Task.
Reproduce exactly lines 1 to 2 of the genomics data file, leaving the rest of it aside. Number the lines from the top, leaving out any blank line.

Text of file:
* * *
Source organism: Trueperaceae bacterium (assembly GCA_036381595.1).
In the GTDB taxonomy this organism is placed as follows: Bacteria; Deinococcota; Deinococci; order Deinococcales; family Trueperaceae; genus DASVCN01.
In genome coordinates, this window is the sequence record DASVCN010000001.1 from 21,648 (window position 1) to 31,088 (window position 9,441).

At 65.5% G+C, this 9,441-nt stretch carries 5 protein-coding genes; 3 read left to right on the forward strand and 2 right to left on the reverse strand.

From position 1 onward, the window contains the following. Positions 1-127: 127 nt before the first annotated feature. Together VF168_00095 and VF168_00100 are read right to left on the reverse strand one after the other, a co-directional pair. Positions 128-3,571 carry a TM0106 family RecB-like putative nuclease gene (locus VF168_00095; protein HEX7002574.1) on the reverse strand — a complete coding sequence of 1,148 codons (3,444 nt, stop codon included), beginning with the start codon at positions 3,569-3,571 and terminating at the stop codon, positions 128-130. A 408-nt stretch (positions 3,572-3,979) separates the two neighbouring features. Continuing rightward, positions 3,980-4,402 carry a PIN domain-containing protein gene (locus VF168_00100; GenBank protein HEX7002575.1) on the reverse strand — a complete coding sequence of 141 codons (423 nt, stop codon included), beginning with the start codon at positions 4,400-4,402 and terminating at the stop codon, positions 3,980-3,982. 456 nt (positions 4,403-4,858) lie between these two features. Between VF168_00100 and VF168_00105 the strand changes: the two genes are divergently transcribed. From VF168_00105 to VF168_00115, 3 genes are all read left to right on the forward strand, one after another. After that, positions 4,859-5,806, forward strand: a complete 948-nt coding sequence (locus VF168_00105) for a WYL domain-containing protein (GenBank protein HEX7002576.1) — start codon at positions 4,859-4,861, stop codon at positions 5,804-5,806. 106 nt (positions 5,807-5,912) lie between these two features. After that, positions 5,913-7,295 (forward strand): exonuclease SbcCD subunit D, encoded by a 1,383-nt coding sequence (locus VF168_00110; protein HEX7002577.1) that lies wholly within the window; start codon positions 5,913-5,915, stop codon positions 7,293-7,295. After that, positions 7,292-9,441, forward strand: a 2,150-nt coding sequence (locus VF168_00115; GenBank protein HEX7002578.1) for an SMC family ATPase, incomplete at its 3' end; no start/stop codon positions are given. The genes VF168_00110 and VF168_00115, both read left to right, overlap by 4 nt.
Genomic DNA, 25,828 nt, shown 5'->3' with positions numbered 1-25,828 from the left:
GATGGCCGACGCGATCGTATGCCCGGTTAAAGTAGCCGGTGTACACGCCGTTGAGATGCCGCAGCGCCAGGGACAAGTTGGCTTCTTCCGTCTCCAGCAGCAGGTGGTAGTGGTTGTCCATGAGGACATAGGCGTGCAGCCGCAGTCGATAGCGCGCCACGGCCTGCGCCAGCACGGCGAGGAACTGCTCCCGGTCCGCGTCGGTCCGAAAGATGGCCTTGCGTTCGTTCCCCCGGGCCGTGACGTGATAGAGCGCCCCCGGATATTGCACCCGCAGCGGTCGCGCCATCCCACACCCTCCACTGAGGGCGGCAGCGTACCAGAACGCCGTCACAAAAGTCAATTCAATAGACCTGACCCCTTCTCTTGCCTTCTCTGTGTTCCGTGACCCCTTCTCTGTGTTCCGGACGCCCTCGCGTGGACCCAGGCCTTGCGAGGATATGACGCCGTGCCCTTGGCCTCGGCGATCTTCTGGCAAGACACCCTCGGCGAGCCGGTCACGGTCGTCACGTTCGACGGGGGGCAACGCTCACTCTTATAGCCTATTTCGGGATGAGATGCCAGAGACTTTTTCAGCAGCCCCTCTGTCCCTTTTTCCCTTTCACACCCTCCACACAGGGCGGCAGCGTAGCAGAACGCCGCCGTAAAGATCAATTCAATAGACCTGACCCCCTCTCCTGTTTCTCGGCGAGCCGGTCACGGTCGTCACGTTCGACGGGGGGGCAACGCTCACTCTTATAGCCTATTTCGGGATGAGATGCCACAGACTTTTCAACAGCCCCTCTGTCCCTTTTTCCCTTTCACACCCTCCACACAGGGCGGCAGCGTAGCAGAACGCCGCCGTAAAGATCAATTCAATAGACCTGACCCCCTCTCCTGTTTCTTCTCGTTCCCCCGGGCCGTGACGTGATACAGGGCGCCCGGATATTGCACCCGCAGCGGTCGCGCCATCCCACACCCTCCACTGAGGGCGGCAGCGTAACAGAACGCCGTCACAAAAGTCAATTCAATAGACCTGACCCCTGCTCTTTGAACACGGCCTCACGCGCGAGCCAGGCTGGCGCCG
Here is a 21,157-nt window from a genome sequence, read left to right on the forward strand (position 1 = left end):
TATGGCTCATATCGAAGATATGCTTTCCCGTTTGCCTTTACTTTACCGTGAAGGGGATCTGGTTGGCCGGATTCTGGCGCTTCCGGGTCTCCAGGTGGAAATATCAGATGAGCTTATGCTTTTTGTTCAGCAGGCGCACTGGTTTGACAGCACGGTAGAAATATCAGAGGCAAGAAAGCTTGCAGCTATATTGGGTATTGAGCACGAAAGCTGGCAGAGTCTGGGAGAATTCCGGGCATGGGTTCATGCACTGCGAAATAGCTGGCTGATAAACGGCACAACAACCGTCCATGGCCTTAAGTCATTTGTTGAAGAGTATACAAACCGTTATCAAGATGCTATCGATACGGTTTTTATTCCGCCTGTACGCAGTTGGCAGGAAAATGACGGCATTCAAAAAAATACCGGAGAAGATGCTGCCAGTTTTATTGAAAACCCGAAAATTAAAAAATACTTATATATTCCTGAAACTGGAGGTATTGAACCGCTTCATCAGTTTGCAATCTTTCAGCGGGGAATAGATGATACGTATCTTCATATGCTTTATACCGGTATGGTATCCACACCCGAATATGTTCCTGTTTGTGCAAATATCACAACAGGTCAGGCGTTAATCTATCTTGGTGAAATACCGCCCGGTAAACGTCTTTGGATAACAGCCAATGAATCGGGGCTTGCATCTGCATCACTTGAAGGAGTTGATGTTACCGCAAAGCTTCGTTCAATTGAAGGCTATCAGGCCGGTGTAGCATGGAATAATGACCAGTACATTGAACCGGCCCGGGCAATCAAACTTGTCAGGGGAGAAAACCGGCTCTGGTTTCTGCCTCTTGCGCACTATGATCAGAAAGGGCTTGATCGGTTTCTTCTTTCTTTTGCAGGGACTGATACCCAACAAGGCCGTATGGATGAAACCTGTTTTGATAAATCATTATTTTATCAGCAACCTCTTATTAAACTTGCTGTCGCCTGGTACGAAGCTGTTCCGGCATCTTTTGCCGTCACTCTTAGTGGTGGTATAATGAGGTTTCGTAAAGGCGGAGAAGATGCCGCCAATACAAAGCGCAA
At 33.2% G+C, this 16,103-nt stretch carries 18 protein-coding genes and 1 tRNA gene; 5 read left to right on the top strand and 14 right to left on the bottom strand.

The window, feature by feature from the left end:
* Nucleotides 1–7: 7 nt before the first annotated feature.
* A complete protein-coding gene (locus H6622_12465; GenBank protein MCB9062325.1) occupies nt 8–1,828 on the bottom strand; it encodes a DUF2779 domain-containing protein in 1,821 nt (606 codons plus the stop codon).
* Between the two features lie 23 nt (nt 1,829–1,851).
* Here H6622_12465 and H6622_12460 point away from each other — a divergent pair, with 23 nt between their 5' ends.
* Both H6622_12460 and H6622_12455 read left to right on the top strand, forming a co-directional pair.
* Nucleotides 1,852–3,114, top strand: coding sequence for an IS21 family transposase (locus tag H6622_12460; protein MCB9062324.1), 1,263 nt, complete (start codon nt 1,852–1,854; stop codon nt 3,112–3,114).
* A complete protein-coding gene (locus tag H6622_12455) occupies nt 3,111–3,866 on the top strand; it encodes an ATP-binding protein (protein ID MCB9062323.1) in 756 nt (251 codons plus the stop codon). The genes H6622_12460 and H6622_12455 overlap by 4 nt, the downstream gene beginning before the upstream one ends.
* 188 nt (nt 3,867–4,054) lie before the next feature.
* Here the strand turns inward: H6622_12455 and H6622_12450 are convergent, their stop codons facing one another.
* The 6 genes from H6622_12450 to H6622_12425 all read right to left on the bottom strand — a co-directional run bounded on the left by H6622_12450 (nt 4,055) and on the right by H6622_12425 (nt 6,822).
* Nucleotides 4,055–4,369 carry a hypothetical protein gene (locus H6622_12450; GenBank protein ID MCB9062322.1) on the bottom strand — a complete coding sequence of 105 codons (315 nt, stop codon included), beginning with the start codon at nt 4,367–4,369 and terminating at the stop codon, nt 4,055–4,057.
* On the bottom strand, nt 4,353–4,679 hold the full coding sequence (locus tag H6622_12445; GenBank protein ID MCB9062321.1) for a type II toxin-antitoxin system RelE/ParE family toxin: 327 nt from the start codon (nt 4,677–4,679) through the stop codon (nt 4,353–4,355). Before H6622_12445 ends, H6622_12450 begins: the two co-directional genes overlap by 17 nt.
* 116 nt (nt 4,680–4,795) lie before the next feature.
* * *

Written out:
Source organism: Trueperaceae bacterium (assembly GCA_036381595.1).
In the GTDB taxonomy this organism is placed as follows: Bacteria; Deinococcota; Deinococci; order Deinococcales; family Trueperaceae; genus DASVCN01.